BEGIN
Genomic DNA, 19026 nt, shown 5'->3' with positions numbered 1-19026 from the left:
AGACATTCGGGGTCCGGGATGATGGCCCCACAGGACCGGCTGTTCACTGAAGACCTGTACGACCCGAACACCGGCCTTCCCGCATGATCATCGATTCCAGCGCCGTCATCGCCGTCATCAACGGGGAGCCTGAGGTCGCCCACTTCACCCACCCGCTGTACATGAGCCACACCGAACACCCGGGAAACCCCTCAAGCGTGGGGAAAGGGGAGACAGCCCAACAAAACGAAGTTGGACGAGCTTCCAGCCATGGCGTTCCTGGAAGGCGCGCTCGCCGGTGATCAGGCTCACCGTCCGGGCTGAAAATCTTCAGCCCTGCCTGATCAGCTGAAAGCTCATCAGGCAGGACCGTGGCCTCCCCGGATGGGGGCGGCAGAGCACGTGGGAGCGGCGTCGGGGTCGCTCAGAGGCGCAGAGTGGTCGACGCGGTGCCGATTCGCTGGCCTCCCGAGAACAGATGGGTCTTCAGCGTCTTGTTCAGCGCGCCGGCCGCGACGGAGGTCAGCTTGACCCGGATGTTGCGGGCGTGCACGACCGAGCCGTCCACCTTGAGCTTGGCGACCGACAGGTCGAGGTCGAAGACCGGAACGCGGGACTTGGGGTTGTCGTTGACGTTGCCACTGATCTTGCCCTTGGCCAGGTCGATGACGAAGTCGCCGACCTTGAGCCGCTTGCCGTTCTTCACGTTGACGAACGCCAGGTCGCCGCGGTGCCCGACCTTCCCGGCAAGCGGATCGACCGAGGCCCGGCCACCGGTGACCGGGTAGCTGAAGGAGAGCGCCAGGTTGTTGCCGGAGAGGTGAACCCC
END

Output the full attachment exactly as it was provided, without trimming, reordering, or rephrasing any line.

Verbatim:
Genomic DNA, 19026 nt, shown 5'->3' with positions numbered 1-19026 from the left:
AGACATTCGGGGTCCGGGATGATGGCCCCACAGGACCGGCTGTTCACTGAAGACCTGTACGACCCGAACACCGGCCTTCCCGCATGATCATCGATTCCAGCGCCGTCATCGCCGTCATCAACGGGGAGCCTGAGGTCGCCCACTTCACCCACCCGCTGTACATGAGCCACACCGAACACCCGGGAAACCCCTCAAGCGTGGGGAAAGGGGAGACAGCCCAACAAAACGAAGTTGGACGAGCTTCCAGCCATGGCGTTCCTGGAAGGCGCGCTCGCCGGTGATCAGGCTCACCGTCCGGGCTGAAAATCTTCAGCCCTGCCTGATCAGCTGAAAGCTCATCAGGCAGGACCGTGGCCTCCCCGGATGGGGGCGGCAGAGCACGTGGGAGCGGCGTCGGGGTCGCTCAGAGGCGCAGAGTGGTCGACGCGGTGCCGATTCGCTGGCCTCCCGAGAACAGATGGGTCTTCAGCGTCTTGTTCAGCGCGCCGGCCGCGACGGAGGTCAGCTTGACCCGGATGTTGCGGGCGTGCACGACCGAGCCGTCCACCTTGAGCTTGGCGACCGACAGGTCGAGGTCGAAGACCGGAACGCGGGACTTGGGGTTGTCGTTGACGTTGCCACTGATCTTGCCCTTGGCCAGGTCGATGACGAAGTCGCCGACCTTGAGCCGCTTGCCGTTCTTCACGTTGACGAACGCCAGGTCGCCGCGGTGCCCGACCTTCCCGGCAAGCGGATCGACCGAGGCCCGGCCACCGGTGACCGGGTAGCTGAAGGAGAGCGCCAGGTTGTTGCCGGAGAGGTGAACCCC